Sadly today's little walk out didn't do as planned as I was intending to finish my railways round the Square mooching with a trip to Edge Hill, but the station was closed. So instead can I recommend watching the Walking Through History which was on last night. As it was focused on canals it re-dates the Abercromby Square interests but great as a background to Liverpool trade just up to the arrival of the railways!
While my work on the Square and American Civil has naturally focused on Confederate links so far, I'm wondering in the interests of balance if I should do a little more on the pro Northern and pro- neutral occupants. There was still a lot of trade with the North, and some figures who lived next door to the pro-South lobby, like the McIvers and George Melly, dealt more with the Union than the rebels. Worth mentioning at least.
There's also the history of James Spence himself, who may have worked for the South, but whose history was very connected to trade with the North. His views on race are quite shocking today, but his disapproval of the slave trade while still seeing Africans as an 'inferior race' is probably quite representative of many of the middle classes or the time. The arguments Spence puts forward in his books have a very strange kind of twisted logic, but it was popular enough for numerous reprints. One of his arguments was that slavery was abhorrent to white Europeans, who were moral and good, hence it should be outlawed, though 'of course' the institution was not only natural, but also loved by the slaves himself, who couldn't be expected to know any better!
I really do need to try and keep focus on the bits I'm writing, difficult as it is when there's so much good peripheral information out there. It turns out many ( often reputable) sources tend to get much confused between Edge Lane, Crown Street and Wapping when it comes to talking about the earliest days of the railway. The drawing from my previous link for example, I've found captioned as being each of the stations. Oh well. Must stop going of on flights of fancy and investigating too much about Rainhill and Huskisson, tempting though it is. I remember going to the Rainhill anniversary and have photos someone so its tempting but I think I may go back to where I was up to previously.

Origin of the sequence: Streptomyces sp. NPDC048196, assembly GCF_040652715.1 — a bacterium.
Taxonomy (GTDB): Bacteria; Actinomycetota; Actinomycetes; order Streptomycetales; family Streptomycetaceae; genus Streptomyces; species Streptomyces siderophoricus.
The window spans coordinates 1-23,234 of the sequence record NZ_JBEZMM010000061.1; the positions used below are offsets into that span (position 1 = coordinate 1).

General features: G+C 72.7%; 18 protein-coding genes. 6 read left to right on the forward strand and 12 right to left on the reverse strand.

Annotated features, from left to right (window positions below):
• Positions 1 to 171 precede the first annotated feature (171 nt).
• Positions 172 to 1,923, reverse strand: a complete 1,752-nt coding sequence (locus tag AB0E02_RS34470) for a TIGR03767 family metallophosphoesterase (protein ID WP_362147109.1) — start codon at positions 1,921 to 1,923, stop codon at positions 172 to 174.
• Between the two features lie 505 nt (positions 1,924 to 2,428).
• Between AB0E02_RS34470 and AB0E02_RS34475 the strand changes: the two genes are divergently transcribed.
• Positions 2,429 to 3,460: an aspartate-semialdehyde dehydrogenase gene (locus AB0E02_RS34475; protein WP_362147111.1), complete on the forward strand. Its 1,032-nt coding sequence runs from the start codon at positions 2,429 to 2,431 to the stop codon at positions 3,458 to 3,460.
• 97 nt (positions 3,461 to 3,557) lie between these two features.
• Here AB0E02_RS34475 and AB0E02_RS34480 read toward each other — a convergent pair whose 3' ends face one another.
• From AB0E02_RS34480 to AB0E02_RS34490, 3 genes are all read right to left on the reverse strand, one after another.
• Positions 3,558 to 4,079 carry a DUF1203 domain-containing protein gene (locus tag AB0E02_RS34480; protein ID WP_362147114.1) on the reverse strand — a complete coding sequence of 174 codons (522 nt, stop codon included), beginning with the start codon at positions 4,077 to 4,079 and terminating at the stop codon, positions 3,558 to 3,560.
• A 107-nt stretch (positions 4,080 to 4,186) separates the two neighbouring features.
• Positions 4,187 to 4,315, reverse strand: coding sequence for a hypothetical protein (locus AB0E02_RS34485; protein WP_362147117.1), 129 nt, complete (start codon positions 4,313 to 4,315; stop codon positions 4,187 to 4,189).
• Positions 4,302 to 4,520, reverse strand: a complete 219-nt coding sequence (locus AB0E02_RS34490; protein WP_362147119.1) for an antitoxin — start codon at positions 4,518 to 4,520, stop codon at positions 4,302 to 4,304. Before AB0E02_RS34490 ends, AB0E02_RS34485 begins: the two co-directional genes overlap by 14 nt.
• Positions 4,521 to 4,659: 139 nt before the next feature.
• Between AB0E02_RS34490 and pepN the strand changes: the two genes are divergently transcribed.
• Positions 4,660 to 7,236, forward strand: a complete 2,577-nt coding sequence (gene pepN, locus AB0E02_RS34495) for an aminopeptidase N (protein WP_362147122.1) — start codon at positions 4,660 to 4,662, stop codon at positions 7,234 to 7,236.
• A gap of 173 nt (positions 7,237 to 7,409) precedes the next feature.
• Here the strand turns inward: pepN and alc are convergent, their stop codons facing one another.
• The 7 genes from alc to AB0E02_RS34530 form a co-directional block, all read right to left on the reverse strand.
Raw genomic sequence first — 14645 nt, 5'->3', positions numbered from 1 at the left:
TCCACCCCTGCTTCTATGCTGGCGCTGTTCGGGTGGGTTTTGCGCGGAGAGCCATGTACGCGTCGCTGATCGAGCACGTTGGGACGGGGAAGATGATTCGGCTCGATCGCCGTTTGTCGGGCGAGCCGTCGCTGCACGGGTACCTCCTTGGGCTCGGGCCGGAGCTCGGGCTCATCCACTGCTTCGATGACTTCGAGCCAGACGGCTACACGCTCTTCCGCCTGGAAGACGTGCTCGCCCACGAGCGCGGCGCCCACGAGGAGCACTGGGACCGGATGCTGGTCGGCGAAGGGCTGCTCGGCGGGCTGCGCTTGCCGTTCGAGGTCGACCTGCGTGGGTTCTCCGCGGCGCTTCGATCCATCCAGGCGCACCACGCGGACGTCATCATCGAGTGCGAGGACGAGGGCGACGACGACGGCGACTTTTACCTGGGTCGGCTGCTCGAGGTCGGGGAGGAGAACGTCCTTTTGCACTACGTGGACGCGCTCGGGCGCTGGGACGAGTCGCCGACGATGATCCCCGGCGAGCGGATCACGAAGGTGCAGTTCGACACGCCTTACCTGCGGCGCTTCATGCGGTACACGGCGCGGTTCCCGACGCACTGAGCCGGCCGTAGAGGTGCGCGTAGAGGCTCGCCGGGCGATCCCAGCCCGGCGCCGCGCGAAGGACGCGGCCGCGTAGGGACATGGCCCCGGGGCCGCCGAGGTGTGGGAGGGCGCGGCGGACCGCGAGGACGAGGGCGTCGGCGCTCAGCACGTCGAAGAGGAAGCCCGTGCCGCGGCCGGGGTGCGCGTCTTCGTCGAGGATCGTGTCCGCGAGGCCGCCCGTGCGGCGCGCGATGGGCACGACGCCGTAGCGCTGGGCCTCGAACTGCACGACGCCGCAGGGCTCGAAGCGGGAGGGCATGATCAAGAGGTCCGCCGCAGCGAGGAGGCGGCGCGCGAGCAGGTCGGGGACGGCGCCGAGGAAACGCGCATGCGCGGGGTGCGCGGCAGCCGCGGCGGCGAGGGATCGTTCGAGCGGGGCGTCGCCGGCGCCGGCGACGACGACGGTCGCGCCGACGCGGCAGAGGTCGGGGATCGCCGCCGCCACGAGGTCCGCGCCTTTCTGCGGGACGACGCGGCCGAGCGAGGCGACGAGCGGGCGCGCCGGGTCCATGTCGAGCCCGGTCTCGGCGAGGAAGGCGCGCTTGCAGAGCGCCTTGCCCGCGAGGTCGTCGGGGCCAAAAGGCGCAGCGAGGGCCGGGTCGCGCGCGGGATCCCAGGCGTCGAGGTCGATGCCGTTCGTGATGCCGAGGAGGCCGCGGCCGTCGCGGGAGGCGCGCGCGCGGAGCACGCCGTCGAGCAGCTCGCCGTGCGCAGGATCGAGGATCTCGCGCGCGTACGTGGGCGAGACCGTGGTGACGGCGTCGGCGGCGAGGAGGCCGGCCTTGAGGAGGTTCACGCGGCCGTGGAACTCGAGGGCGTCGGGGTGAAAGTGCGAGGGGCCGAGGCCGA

Also rather distracted by a number of possible Masonic connections, but no, I shall be good. back to 1800 and the start of the building and planning of the Square for me!
Today’s Sunday constitutional walk wasn’t far. I decided to wander up to the site of the old passenger terminus for the Liverpool-Manchester Railway at Crown Street. One of the reasons was following on from my earlier post about the success or otherwise of Falkner Square. Apparently this Square was completed around 1830, at the same time the Crown Street station opened, so I thought I’d investigate the usual myth ( explained in the Council information in the gardens themselves) that as well as being ‘too far out of town’, Falkner Square was deemed to be too difficult to access and up too steep a hill. Walking the area, the station was almost in literal spitting distance, at the side of Falkner Street, and according to contemporary reports there were thousands of passengers daily from Liverpool, and regular omnibuses to the city centre. So hardly difficult to reach. There is an excellent website with photos and background here on the station itself for anyone wanting to investigate further.
The passenger station closed in 1836, after which is became a goods yard and depot, which continued into the late 20th century. Could it be that while Abercromby Square was not only already established by 1830, and was well served by the railway, but also protected by the building on Grove and Myrtle Streets from the sight of it, the direct path up Falkner Street to the station took away a little of the exclusivity of the neighbouring Square, and when the coal yards and sidings took the place of passengers in 1836, it became even less prestigious? Conjecture of course, but interesting thought.
I’ll be talking at some length about the several vital connections between Abercromby Square and the creation of the Liverpool-Manchester railway in one of my chapters.
Talked to lots of lovely and interesting people at the LightNight opening for Life and Limb, but boy was I shattered at the end. Note to self, stop OFFERING to do so many tours!
Next on the list is the book launch for the companion volume this June and the online exhibition about Abercromby Square and the Confederacy ( details hopefully to follow soon), a new project on books written by occupants of the square, and very soon I'm getting back to proper writing up. I think I've decided to serialise for now, so it may be a case of tidying up the first couple of chapters ( the pre-Abercromby square being built sections) and release them as I get back up to speed on the meat of the chapters about the occupants themselves. Ooh, I'd forgotten what fun that can be! :-)
Why not pop along to the BBC website and get your free Road to MilkWood multimedia e-book on Dylan Thomas, complete with audio and video! And it don't cost a penny either.